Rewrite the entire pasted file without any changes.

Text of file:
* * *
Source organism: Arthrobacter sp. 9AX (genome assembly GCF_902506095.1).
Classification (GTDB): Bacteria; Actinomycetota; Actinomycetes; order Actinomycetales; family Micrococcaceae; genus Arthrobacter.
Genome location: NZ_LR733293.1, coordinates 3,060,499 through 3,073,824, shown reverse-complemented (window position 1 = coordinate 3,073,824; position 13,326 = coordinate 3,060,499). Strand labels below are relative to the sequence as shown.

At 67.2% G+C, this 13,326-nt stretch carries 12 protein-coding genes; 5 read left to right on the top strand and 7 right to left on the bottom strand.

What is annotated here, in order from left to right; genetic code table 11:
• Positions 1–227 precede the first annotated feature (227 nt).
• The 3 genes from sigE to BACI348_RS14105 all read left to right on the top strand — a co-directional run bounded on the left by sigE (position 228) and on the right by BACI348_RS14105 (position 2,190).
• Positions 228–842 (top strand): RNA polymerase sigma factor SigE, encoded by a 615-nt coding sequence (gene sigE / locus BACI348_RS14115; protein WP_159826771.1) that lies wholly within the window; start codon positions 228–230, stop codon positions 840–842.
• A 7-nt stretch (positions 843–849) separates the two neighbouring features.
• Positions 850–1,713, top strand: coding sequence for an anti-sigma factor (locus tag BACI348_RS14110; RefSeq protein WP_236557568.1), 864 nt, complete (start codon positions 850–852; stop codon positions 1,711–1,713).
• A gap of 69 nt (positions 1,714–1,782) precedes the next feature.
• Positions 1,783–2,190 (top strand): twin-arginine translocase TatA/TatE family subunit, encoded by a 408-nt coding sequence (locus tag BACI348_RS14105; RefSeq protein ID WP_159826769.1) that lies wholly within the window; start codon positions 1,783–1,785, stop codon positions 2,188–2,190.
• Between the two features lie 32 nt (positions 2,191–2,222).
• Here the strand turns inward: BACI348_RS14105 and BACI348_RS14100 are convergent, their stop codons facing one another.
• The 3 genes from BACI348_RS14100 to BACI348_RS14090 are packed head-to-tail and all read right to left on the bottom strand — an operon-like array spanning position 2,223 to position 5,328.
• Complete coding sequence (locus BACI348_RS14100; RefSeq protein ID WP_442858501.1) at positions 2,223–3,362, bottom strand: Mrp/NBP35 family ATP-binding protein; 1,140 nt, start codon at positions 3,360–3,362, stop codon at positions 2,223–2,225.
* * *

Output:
Source organism: Arthrobacter sp. 9AX (genome assembly GCF_902506095.1).
Classification (GTDB): Bacteria; Actinomycetota; Actinomycetes; order Actinomycetales; family Micrococcaceae; genus Arthrobacter.
Genome location: NZ_LR733293.1, coordinates 3,060,499 through 3,073,824, shown reverse-complemented (window position 1 = coordinate 3,073,824; position 13,326 = coordinate 3,060,499). Strand labels below are relative to the sequence as shown.

At 67.2% G+C, this 13,326-nt stretch carries 12 protein-coding genes; 5 read left to right on the top strand and 7 right to left on the bottom strand.

What is annotated here, in order from left to right; genetic code table 11:
• Positions 1–227 precede the first annotated feature (227 nt).
• The 3 genes from sigE to BACI348_RS14105 all read left to right on the top strand — a co-directional run bounded on the left by sigE (position 228) and on the right by BACI348_RS14105 (position 2,190).
• Positions 228–842 (top strand): RNA polymerase sigma factor SigE, encoded by a 615-nt coding sequence (gene sigE / locus BACI348_RS14115; protein WP_159826771.1) that lies wholly within the window; start codon positions 228–230, stop codon positions 840–842.
• A 7-nt stretch (positions 843–849) separates the two neighbouring features.
• Positions 850–1,713, top strand: coding sequence for an anti-sigma factor (locus tag BACI348_RS14110; RefSeq protein WP_236557568.1), 864 nt, complete (start codon positions 850–852; stop codon positions 1,711–1,713).
• A gap of 69 nt (positions 1,714–1,782) precedes the next feature.
• Positions 1,783–2,190 (top strand): twin-arginine translocase TatA/TatE family subunit, encoded by a 408-nt coding sequence (locus tag BACI348_RS14105; RefSeq protein ID WP_159826769.1) that lies wholly within the window; start codon positions 1,783–1,785, stop codon positions 2,188–2,190.
• Between the two features lie 32 nt (positions 2,191–2,222).
• Here the strand turns inward: BACI348_RS14105 and BACI348_RS14100 are convergent, their stop codons facing one another.
• The 3 genes from BACI348_RS14100 to BACI348_RS14090 are packed head-to-tail and all read right to left on the bottom strand — an operon-like array spanning position 2,223 to position 5,328.
• Complete coding sequence (locus BACI348_RS14100; RefSeq protein ID WP_442858501.1) at positions 2,223–3,362, bottom strand: Mrp/NBP35 family ATP-binding protein; 1,140 nt, start codon at positions 3,360–3,362, stop codon at positions 2,223–2,225.